That indefinable entity 'the craic' proves we're not gone too cool for a warm welcome
Published 18/06/2016 | 02:30
Joe Biden and Donald Trump may both be coming our way shortly and at least one of them is guaranteed a red carpet. But what about the Ireland of 100,000 welcomes? Does it still exist or is Ireland 2016 too cool to be warm?
Taoiseach Enda Kenny has promised the US Vice President a real 'céad míle fáilte', but is there still a welcome on the mat or have we left that threshold behind us in the mists of time along with the shillelaghs and 'The Quiet Man'?
With another bumper tourist season already on the cards, it certainly seems like our little island still holds a special place in hearts and minds around the world. A recent survey of 46,000 of readers by the prestigious 'Conde Nast Traveller' magazine saw "grand scenery" and "friendly helpful locals" underlined repeatedly as the key crowd pleasers for tourists.
Calling us a place where "there's always something to see and participate in", the magazine placed Kilkenny, Dublin and Cork in its top 20 most welcoming city destinations on the planet. The latter was described as "warm, like a beautiful gem" - a portrayal that added an extra few inches of pride to southern chests. Even the mixed weather, high prices and pot-holed roads are quickly forgotten in the gush of a unique cultural attitude built around that indefinable emotion known as 'the craic'.
In a world marked by suspicion, and threat, honest-to-God friendliness is becoming a rare commodity - and is proving itself one of Ireland's golden attributes in these turbulent times. Who knew?
But a study by the World Economic Forum ranked us amongst the warmest countries in our attitude to visitors. Measured on a scale of 1 to 7, where 7 was 'very welcome', we registered 6.6 - just behind leaders Iceland and New Zealand. A recent TripAdvisor entry by a Canadian visiting these shores for the first time put it best: "The 'craic' is a subtle thing, elusive and unplanned. It begins with a chat, before broadening into a likable inquisitiveness one would normally only allow from an old friend."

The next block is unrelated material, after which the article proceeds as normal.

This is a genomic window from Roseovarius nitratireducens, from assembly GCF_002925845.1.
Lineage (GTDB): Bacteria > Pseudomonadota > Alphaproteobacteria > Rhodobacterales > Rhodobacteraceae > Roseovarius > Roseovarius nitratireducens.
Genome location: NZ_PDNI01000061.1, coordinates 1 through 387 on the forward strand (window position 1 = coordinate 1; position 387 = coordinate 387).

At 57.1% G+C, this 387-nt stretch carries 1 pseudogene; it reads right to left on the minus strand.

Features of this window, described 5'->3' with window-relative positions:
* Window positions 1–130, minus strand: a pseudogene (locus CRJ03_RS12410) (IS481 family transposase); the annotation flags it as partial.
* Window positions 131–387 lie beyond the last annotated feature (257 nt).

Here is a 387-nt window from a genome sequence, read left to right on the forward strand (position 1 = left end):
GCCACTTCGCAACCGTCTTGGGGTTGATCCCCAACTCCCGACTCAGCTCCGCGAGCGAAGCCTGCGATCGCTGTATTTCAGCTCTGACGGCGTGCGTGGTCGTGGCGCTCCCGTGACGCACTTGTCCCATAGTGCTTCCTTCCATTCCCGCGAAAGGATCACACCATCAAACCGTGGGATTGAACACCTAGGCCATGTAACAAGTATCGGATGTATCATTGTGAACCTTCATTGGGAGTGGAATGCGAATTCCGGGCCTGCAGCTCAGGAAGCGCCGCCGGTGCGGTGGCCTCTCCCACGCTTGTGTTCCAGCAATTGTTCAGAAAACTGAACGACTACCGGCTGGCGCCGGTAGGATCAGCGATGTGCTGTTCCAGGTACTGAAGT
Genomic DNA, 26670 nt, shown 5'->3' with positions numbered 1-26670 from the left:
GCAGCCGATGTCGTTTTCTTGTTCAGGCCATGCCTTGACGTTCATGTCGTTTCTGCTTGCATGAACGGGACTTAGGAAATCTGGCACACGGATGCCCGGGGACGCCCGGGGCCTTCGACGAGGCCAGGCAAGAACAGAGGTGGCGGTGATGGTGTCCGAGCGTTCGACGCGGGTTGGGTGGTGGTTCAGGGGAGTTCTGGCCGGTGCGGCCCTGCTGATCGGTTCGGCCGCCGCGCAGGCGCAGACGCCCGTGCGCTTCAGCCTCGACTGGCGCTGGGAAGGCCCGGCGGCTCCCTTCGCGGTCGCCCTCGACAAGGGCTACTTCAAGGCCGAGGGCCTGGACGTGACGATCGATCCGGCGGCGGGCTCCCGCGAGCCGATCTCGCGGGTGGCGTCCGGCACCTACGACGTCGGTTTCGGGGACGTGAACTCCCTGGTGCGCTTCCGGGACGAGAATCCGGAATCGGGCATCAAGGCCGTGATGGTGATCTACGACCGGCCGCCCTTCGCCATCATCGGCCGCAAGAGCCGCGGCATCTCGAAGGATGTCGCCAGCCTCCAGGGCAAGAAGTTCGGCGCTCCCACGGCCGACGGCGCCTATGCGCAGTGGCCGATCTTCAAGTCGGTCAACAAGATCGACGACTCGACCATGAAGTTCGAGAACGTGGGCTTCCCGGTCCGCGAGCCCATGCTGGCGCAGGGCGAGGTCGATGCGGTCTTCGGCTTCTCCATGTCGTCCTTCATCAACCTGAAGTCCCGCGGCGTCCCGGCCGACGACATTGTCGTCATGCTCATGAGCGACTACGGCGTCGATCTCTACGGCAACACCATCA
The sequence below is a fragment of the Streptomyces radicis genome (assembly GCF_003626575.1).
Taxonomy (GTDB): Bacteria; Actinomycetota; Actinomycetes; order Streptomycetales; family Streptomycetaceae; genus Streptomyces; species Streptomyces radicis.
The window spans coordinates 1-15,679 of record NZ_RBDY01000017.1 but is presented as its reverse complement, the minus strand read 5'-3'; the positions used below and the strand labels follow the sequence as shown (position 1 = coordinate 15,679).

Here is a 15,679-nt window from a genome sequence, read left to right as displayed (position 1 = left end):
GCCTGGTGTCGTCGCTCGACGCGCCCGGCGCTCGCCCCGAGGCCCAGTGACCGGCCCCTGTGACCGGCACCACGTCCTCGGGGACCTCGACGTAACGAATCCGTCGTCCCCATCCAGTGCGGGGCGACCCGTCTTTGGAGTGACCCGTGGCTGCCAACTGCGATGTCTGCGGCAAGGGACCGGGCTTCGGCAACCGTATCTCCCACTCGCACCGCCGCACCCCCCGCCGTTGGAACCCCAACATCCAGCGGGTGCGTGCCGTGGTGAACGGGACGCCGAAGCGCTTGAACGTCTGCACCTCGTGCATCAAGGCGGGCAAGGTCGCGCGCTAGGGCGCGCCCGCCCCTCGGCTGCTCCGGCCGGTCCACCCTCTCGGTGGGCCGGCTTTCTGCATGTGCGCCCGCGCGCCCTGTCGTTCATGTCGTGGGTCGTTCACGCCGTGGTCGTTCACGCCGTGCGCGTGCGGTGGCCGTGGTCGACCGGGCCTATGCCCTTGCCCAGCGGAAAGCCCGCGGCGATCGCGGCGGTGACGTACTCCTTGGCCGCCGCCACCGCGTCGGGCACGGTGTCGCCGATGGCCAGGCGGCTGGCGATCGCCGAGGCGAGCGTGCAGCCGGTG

Of course, all Irish craic is a first cousin of eccentricity - as demonstrated by a hitch-hiking German couple I met in Dingle a few years ago. "We were hitching from Killarney to Listowel when a brand new Mercedes pulled over," Rolf, from Hamburg, explained. "'You'll have to ride up front with myself,' the driver told us, 'the back seat is a bit crowded'." There in the rear lay three lambs and a pair of calves - all perfectly at ease amidst the leather seats and walnut trim. "And the most amazing thing was, none of the animals made a sound all the way to Listowel," added an incredulous Brigitta. That's the thing about lambs on the way to slaughter, they're famous for their silence, even if the rest of us aren't.
When you throw in our castles and coastlines, there's a lot to like. But there are other attractions bringing plane-loads in every summer - like the men, for instance.
Patti Stanger, presenter of the hit show 'Millionaire Matchmaker' on the Bravo channel, has no doubts about the scenery she's interested in during any visit to the Auld Sod. "Irish men win me over every time. They're rugged, tall, sexy and they take charge. You feel like a woman next to them," she says. Form an orderly queue, lads. For a real deal view of what's excellent about Éire, asking your own often yields the clearest results. In this regard, ex-pats are a safe bet, as they look back across the datelines from Sydney, San Fran and Shanghai.
In Ryan Sheridan's evocative song 'Home', the overseas Irish pinpoint what they miss the most. Saoirse Ronan craves her mammy's Sunday roast, while MTV's Laura Whitmore yearns for a chicken fillet roll, and One Direction's Niall Horan has a predictable yen for an Irish fry. Actor Liam Cunningham misses "the banter", Robbie Keane craves a pint of Guinness, while Brendan O'Carroll misses "my Dublin". As the fabled Green Army descend on La Belle France this weekend, they will no doubt astound, intrigue and flabbergast everyone in their path.
There may be less brogue, more banter, less pulling the forelock and more pulling the leg, but the record numbers of visitors seem to love it. As was overheard not far from Blarney recently: "Is that a welcome in your pocket or are you just glad to see them?"